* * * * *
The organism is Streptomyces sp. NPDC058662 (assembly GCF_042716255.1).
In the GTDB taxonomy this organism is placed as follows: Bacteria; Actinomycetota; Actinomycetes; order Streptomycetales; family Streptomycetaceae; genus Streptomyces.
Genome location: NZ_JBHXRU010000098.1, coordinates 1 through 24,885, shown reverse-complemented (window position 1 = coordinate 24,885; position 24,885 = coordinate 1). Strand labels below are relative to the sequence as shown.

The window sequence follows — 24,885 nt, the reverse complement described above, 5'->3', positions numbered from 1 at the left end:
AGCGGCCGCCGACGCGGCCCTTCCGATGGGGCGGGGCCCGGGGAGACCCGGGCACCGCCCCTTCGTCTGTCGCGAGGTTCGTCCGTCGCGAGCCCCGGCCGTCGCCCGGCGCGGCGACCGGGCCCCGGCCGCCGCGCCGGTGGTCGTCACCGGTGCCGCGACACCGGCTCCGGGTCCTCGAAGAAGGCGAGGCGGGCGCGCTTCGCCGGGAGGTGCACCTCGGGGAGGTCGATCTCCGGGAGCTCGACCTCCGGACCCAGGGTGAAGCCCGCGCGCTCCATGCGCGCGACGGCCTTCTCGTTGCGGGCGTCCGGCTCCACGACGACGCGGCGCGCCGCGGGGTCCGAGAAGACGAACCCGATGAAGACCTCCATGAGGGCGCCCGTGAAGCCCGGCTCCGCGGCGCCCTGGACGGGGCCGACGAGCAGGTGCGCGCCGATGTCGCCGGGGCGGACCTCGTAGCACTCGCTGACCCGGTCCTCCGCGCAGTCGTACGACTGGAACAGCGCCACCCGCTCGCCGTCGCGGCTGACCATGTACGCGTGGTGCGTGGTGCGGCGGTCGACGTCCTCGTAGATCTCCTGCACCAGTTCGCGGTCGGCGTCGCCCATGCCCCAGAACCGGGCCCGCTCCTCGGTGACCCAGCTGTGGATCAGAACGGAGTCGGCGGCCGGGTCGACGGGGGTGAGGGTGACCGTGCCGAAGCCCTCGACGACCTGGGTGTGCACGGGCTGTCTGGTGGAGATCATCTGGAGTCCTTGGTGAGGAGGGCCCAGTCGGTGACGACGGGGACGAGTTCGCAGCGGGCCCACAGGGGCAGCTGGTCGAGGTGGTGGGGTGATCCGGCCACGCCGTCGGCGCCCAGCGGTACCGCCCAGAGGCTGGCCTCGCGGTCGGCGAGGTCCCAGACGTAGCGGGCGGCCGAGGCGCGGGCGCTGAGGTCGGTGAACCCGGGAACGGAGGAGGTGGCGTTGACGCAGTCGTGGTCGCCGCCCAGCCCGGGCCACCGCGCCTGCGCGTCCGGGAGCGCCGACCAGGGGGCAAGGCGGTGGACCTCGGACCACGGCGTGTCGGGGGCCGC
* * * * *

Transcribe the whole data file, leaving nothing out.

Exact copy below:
The organism is Streptomyces sp. NPDC058662 (assembly GCF_042716255.1).
In the GTDB taxonomy this organism is placed as follows: Bacteria; Actinomycetota; Actinomycetes; order Streptomycetales; family Streptomycetaceae; genus Streptomyces.
Genome location: NZ_JBHXRU010000098.1, coordinates 1 through 24,885, shown reverse-complemented (window position 1 = coordinate 24,885; position 24,885 = coordinate 1). Strand labels below are relative to the sequence as shown.

The window sequence follows — 24,885 nt, the reverse complement described above, 5'->3', positions numbered from 1 at the left end:
AGCGGCCGCCGACGCGGCCCTTCCGATGGGGCGGGGCCCGGGGAGACCCGGGCACCGCCCCTTCGTCTGTCGCGAGGTTCGTCCGTCGCGAGCCCCGGCCGTCGCCCGGCGCGGCGACCGGGCCCCGGCCGCCGCGCCGGTGGTCGTCACCGGTGCCGCGACACCGGCTCCGGGTCCTCGAAGAAGGCGAGGCGGGCGCGCTTCGCCGGGAGGTGCACCTCGGGGAGGTCGATCTCCGGGAGCTCGACCTCCGGACCCAGGGTGAAGCCCGCGCGCTCCATGCGCGCGACGGCCTTCTCGTTGCGGGCGTCCGGCTCCACGACGACGCGGCGCGCCGCGGGGTCCGAGAAGACGAACCCGATGAAGACCTCCATGAGGGCGCCCGTGAAGCCCGGCTCCGCGGCGCCCTGGACGGGGCCGACGAGCAGGTGCGCGCCGATGTCGCCGGGGCGGACCTCGTAGCACTCGCTGACCCGGTCCTCCGCGCAGTCGTACGACTGGAACAGCGCCACCCGCTCGCCGTCGCGGCTGACCATGTACGCGTGGTGCGTGGTGCGGCGGTCGACGTCCTCGTAGATCTCCTGCACCAGTTCGCGGTCGGCGTCGCCCATGCCCCAGAACCGGGCCCGCTCCTCGGTGACCCAGCTGTGGATCAGAACGGAGTCGGCGGCCGGGTCGACGGGGGTGAGGGTGACCGTGCCGAAGCCCTCGACGACCTGGGTGTGCACGGGCTGTCTGGTGGAGATCATCTGGAGTCCTTGGTGAGGAGGGCCCAGTCGGTGACGACGGGGACGAGTTCGCAGCGGGCCCACAGGGGCAGCTGGTCGAGGTGGTGGGGTGATCCGGCCACGCCGTCGGCGCCCAGCGGTACCGCCCAGAGGCTGGCCTCGCGGTCGGCGAGGTCCCAGACGTAGCGGGCGGCCGAGGCGCGGGCGCTGAGGTCGGTGAACCCGGGAACGGAGGAGGTGGCGTTGACGCAGTCGTGGTCGCCGCCCAGCCCGGGCCACCGCGCCTGCGCGTCCGGGAGCGCCGACCAGGGGGCAAGGCGGTGGACCTCGGACCACGGCGTGTCGGGGGCCGC